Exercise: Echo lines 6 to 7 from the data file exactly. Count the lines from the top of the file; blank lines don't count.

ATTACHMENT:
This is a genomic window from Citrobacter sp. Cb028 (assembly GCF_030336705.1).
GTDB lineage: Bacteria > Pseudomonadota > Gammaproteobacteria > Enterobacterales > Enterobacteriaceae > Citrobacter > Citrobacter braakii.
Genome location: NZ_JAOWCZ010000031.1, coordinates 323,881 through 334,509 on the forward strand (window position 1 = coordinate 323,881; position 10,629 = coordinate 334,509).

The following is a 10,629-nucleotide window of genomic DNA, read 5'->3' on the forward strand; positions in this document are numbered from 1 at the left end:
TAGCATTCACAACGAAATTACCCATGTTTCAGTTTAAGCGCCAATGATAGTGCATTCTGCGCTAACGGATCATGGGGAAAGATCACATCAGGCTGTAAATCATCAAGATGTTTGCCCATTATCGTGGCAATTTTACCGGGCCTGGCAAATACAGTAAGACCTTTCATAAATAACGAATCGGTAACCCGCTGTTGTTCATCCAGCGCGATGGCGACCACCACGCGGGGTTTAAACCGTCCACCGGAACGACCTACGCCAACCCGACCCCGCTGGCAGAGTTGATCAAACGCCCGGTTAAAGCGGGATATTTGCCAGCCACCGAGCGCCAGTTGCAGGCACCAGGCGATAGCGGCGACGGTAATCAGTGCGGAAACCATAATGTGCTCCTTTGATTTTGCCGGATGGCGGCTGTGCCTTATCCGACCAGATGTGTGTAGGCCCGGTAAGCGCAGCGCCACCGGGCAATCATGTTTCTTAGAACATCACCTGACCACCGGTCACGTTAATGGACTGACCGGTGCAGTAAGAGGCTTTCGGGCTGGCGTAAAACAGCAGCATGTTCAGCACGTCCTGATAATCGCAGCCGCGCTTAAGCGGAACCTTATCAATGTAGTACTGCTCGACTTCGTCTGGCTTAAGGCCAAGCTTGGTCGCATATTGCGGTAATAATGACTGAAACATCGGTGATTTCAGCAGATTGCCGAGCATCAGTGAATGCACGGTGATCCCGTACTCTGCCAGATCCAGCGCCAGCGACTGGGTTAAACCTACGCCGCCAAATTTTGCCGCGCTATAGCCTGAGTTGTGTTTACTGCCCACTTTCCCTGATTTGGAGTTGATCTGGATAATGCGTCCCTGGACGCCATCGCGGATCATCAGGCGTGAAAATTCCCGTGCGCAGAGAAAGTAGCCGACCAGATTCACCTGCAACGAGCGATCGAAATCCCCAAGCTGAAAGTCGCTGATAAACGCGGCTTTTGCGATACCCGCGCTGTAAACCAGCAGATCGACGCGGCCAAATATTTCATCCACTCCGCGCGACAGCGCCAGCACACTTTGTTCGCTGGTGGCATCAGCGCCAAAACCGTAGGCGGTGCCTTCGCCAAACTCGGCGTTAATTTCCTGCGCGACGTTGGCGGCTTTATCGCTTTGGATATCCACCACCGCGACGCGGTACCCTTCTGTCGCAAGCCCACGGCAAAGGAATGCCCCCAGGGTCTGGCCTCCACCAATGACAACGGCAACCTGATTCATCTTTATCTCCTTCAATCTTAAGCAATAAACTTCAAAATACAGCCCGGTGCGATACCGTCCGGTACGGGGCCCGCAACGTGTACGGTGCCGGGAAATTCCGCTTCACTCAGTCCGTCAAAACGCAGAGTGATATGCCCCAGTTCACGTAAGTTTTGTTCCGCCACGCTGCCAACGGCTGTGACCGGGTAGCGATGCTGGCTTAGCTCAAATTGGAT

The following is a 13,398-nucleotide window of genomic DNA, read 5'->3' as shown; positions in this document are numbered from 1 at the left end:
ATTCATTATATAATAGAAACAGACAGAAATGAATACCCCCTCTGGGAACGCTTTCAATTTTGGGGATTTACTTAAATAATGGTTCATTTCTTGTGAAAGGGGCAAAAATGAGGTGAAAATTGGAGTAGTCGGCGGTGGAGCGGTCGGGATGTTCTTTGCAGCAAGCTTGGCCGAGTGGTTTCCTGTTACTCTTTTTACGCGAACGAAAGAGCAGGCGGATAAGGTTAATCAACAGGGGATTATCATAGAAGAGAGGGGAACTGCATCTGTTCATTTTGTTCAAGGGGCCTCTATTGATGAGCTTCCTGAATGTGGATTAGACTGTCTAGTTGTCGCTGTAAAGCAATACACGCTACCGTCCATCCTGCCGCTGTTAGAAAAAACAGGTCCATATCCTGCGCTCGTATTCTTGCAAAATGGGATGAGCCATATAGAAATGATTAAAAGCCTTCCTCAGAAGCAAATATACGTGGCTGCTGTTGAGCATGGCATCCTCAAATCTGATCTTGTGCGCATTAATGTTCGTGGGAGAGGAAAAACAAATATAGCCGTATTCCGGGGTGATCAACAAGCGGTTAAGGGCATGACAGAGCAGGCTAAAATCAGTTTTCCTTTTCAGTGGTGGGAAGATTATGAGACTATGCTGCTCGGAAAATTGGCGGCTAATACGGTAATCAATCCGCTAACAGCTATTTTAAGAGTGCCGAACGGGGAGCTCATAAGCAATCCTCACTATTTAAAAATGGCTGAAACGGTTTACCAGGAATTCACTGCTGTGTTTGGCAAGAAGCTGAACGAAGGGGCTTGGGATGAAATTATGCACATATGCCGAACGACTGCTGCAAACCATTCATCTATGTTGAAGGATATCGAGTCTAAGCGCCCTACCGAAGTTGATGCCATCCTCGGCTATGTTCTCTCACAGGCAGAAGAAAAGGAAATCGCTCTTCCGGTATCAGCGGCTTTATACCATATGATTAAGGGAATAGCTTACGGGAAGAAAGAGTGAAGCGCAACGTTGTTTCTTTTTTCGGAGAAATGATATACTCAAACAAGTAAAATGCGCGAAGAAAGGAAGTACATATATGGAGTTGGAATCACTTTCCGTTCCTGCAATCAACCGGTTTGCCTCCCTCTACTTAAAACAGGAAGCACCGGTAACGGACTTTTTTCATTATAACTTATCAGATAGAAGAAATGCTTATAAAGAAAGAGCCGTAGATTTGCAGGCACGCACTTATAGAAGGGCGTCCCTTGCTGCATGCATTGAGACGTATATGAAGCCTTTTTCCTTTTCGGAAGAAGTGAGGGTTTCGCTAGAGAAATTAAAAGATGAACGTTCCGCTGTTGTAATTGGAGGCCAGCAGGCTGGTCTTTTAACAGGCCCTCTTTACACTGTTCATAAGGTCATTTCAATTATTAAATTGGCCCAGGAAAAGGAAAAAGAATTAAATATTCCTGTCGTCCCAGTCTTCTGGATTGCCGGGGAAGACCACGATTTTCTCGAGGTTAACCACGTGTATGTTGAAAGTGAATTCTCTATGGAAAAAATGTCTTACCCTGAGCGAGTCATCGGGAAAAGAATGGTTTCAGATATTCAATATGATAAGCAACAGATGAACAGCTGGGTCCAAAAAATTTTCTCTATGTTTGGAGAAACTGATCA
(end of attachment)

The following is a 13,398-nucleotide window of genomic DNA, read 5'->3' as shown; positions in this document are numbered from 1 at the left end:
ATTCATTATATAATAGAAACAGACAGAAATGAATACCCCCTCTGGGAACGCTTTCAATTTTGGGGATTTACTTAAATAATGGTTCATTTCTTGTGAAAGGGGCAAAAATGAGGTGAAAATTGGAGTAGTCGGCGGTGGAGCGGTCGGGATGTTCTTTGCAGCAAGCTTGGCCGAGTGGTTTCCTGTTACTCTTTTTACGCGAACGAAAGAGCAGGCGGATAAGGTTAATCAACAGGGGATTATCATAGAAGAGAGGGGAACTGCATCTGTTCATTTTGTTCAAGGGGCCTCTATTGATGAGCTTCCTGAATGTGGATTAGACTGTCTAGTTGTCGCTGTAAAGCAATACACGCTACCGTCCATCCTGCCGCTGTTAGAAAAAACAGGTCCATATCCTGCGCTCGTATTCTTGCAAAATGGGATGAGCCATATAGAAATGATTAAAAGCCTTCCTCAGAAGCAAATATACGTGGCTGCTGTTGAGCATGGCATCCTCAAATCTGATCTTGTGCGCATTAATGTTCGTGGGAGAGGAAAAACAAATATAGCCGTATTCCGGGGTGATCAACAAGCGGTTAAGGGCATGACAGAGCAGGCTAAAATCAGTTTTCCTTTTCAGTGGTGGGAAGATTATGAGACTATGCTGCTCGGAAAATTGGCGGCTAATACGGTAATCAATCCGCTAACAGCTATTTTAAGAGTGCCGAACGGGGAGCTCATAAGCAATCCTCACTATTTAAAAATGGCTGAAACGGTTTACCAGGAATTCACTGCTGTGTTTGGCAAGAAGCTGAACGAAGGGGCTTGGGATGAAATTATGCACATATGCCGAACGACTGCTGCAAACCATTCATCTATGTTGAAGGATATCGAGTCTAAGCGCCCTACCGAAGTTGATGCCATCCTCGGCTATGTTCTCTCACAGGCAGAAGAAAAGGAAATCGCTCTTCCGGTATCAGCGGCTTTATACCATATGATTAAGGGAATAGCTTACGGGAAGAAAGAGTGAAGCGCAACGTTGTTTCTTTTTTCGGAGAAATGATATACTCAAACAAGTAAAATGCGCGAAGAAAGGAAGTACATATATGGAGTTGGAATCACTTTCCGTTCCTGCAATCAACCGGTTTGCCTCCCTCTACTTAAAACAGGAAGCACCGGTAACGGACTTTTTTCATTATAACTTATCAGATAGAAGAAATGCTTATAAAGAAAGAGCCGTAGATTTGCAGGCACGCACTTATAGAAGGGCGTCCCTTGCTGCATGCATTGAGACGTATATGAAGCCTTTTTCCTTTTCGGAAGAAGTGAGGGTTTCGCTAGAGAAATTAAAAGATGAACGTTCCGCTGTTGTAATTGGAGGCCAGCAGGCTGGTCTTTTAACAGGCCCTCTTTACACTGTTCATAAGGTCATTTCAATTATTAAATTGGCCCAGGAAAAGGAAAAAGAATTAAATATTCCTGTCGTCCCAGTCTTCTGGATTGCCGGGGAAGACCACGATTTTCTCGAGGTTAACCACGTGTATGTTGAAAGTGAATTCTCTATGGAAAAAATGTCTTACCCTGAGCGAGTCATCGGGAAAAGAATGGTTTCAGATATTCAATATGATAAGCAACAGATGAACAGCTGGGTCCAAAAAATTTTCTCTATGTTTGGAGAAACTGATCA